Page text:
Chandra Bozelko, author and former felon, in an Apr. 11, 2019 article, “Bernie Sanders Wants Incarcerated People to Vote. Here’s Why He’s Right.,” available at nbcnews.com, stated:
“[A]llowing people in prison to vote and enter national political conversations might be the best way to eliminate the enduring, expensive problem of dangerous prison conditions. That inmates have so little political power has allowed them to be victimized and killed in poorly managed facilities with virtually no political repercussions for those who have designed, funded and essentially administered the current system.
But if candidates have to vie for prisoners’ votes will humanize them, they’ll also have [to] figure them into lawmaking considerations…
Perhaps no one lives more subject to the laws of the United States than the American prisoner, and yet he or she has no say in them. Allowing him or her to vote is how we end the dehumanization of incarcerated citizens. Not only will investment of rights resurrect them civilly, prisoners’ participation will ultimately affect policy for the better and make our prisons more humane.”Apr. 11, 2019 - Chandra Bozelko
Mandeep Dhami, PhD, Lecturer in Criminology at the University of Cambridge Institute of Criminology, stated in her Dec. 2005 article “Prisoner Disenfranchisement Policy: A Threat to Democracy?,” published in the Analyses of Social Issues and Public Policy:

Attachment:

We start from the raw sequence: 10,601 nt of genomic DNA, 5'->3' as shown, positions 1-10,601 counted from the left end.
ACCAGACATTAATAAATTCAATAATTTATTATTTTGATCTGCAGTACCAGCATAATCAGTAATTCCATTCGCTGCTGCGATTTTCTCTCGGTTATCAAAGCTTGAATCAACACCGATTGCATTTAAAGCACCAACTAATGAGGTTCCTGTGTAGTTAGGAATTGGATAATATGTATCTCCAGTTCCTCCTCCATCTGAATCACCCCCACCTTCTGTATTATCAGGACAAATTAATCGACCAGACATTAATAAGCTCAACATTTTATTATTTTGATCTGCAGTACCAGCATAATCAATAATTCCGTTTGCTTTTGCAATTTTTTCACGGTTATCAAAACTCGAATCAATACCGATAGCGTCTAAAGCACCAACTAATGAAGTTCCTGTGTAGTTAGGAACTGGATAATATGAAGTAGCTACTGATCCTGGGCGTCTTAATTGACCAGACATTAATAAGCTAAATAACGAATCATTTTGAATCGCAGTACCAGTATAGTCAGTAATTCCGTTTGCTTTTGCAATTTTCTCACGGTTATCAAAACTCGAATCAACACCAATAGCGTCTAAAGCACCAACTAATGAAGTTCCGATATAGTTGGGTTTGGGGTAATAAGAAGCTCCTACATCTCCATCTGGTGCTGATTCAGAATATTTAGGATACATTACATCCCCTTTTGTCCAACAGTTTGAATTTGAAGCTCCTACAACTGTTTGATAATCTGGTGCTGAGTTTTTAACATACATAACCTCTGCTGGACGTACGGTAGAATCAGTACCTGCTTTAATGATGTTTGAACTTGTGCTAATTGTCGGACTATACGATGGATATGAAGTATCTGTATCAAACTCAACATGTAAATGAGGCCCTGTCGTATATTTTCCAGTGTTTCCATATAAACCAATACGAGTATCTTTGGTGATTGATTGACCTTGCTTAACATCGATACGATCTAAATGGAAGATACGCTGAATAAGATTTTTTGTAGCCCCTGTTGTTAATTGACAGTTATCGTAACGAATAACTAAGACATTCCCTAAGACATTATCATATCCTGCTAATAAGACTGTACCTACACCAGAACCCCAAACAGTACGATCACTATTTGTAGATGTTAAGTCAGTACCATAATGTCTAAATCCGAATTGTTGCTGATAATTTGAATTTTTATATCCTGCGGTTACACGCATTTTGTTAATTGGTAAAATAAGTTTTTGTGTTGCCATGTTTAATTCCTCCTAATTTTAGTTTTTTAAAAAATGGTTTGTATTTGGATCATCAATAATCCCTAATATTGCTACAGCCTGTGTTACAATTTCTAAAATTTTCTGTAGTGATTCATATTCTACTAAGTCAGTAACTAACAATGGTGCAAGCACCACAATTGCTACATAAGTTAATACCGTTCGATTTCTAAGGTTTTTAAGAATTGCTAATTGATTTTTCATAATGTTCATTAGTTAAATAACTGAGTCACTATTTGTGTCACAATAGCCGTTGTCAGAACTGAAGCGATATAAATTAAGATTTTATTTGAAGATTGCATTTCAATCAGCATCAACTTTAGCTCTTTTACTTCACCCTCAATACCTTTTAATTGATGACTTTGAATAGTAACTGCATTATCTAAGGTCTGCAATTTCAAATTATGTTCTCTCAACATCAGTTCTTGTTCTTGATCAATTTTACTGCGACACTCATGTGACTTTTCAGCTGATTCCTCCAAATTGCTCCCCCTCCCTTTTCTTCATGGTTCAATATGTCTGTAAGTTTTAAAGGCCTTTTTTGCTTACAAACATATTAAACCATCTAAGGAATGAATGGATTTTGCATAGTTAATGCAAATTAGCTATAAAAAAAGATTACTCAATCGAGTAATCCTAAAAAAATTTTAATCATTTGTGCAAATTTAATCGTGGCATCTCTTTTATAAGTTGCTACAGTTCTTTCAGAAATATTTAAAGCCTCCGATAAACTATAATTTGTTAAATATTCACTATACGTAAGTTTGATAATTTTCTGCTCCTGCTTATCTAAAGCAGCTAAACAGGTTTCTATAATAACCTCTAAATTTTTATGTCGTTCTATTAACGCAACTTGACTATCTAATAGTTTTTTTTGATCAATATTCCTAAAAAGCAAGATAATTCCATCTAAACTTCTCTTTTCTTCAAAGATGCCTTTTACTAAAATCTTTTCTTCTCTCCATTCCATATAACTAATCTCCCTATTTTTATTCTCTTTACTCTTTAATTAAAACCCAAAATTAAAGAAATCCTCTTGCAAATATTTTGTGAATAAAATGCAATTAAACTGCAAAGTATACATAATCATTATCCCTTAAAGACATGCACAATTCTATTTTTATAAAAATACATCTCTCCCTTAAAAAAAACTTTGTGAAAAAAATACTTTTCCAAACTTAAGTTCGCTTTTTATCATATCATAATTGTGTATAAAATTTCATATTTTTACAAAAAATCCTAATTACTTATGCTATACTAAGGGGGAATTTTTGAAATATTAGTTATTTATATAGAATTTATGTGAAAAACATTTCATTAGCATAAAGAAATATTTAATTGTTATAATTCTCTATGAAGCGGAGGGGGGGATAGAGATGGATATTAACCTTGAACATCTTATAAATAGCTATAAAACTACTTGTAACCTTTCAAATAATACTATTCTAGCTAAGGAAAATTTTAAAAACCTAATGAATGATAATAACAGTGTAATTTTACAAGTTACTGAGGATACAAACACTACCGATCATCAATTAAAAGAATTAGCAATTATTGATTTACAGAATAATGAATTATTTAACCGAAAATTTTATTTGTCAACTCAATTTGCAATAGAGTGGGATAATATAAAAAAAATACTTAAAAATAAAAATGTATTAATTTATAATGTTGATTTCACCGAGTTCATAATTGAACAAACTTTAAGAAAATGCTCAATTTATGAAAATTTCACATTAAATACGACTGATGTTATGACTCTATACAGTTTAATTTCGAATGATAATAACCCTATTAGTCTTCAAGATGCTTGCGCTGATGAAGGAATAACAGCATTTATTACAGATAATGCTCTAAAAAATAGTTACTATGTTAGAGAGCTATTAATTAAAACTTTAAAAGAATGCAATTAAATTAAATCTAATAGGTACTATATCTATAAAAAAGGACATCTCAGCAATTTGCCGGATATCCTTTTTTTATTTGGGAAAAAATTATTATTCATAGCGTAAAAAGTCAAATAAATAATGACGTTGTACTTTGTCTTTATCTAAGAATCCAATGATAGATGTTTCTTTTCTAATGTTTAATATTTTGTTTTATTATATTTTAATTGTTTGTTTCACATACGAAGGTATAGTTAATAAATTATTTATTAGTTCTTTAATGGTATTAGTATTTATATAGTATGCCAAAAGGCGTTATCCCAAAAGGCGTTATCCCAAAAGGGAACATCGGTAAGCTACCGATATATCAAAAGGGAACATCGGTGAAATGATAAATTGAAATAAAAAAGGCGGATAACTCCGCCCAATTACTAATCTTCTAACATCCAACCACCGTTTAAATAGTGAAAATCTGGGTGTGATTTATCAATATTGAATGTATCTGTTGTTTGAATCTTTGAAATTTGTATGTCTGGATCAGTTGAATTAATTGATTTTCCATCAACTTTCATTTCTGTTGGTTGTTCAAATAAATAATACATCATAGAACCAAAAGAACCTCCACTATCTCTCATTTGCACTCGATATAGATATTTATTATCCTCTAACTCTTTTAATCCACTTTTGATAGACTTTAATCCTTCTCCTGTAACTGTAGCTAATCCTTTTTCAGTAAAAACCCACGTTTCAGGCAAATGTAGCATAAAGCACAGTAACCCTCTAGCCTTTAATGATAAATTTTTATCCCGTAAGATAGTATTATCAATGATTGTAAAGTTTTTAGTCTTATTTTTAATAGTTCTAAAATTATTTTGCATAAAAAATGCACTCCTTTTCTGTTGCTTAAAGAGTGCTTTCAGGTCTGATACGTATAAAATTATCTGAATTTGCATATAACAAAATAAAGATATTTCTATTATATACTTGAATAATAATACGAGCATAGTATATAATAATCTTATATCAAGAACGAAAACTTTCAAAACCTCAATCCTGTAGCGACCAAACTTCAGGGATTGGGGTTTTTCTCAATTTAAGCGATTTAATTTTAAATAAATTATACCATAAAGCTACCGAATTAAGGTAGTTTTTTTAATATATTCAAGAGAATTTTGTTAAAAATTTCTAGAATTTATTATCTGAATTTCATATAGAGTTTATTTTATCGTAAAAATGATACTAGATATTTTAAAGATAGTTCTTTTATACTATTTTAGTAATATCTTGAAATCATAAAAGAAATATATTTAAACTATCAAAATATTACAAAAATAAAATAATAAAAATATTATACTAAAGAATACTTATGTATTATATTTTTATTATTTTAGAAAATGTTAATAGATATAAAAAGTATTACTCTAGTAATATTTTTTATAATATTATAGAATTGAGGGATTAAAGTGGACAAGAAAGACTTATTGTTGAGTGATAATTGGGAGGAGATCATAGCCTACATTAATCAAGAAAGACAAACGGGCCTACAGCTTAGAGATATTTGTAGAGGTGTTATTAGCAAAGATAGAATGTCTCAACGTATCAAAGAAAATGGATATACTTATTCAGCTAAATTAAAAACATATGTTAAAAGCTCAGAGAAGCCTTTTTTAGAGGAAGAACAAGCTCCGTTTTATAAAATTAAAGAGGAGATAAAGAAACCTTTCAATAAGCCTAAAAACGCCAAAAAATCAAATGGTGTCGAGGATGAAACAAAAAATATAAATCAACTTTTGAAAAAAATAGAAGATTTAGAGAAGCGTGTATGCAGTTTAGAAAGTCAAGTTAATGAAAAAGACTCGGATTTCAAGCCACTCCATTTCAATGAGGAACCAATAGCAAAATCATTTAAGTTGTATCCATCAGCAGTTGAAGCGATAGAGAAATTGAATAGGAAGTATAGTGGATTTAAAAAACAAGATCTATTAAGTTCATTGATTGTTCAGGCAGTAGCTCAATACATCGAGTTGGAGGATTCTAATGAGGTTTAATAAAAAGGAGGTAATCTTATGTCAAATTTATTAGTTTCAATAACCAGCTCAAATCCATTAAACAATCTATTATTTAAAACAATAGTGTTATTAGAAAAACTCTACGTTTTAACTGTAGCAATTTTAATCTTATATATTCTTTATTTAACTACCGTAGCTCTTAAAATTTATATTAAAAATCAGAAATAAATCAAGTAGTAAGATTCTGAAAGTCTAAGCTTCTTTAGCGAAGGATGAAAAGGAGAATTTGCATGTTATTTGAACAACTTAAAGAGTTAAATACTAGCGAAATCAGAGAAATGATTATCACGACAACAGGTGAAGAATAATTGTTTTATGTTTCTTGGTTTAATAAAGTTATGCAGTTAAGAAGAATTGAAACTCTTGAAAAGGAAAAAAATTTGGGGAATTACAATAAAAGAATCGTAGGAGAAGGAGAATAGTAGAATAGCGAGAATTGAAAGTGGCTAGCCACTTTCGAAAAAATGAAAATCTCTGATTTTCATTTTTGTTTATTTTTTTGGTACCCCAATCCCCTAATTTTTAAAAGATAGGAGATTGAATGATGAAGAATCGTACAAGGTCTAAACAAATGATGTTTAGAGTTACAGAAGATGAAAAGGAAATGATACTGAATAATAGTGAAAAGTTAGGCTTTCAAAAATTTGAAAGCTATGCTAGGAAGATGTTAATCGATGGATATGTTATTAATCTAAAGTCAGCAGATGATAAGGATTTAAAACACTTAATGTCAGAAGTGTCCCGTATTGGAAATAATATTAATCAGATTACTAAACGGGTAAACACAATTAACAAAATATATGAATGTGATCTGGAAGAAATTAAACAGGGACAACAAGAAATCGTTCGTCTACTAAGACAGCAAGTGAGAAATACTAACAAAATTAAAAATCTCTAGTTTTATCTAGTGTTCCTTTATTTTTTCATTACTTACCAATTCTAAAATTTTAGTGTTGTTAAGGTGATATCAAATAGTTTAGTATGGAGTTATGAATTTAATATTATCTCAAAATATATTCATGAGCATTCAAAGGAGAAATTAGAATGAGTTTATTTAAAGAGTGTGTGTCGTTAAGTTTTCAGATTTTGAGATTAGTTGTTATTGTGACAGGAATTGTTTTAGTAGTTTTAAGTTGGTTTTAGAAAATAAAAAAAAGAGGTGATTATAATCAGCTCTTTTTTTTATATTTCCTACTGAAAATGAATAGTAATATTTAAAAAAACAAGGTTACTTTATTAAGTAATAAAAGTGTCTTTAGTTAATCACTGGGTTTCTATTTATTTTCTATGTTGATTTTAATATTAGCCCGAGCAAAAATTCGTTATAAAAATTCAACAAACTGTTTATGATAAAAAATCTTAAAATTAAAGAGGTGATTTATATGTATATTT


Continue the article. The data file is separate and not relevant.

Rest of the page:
“[T]he argument that allowing prisoners to vote would be costly and impractical is ethically unjustifiable. Similarly, the fact that prisoners lose many freedoms does not imply they should lose all their civil rights.
Denying prisoners the right to vote is likely to undermine respect for the rule of law since citizens who cannot participate in the making of laws will probably not recognize their authority. Allowing prisoners to vote, by contrast, may strengthen their social ties and commitment to the common good, thus promoting legally responsible participation in civil society.”Dec. 2005 - Mandeep Dhami, PhD
Jeff Manza, PhD, Professor of Sociology and Political Science at the Institute for Policy Research at Northwestern University and Christopher Uggen, PhD, Distinguished McKnight Professor of Sociology at the University of Minnesota, stated in their 2006 book Locked Out: Felon Disenfranchisement and American Democracy: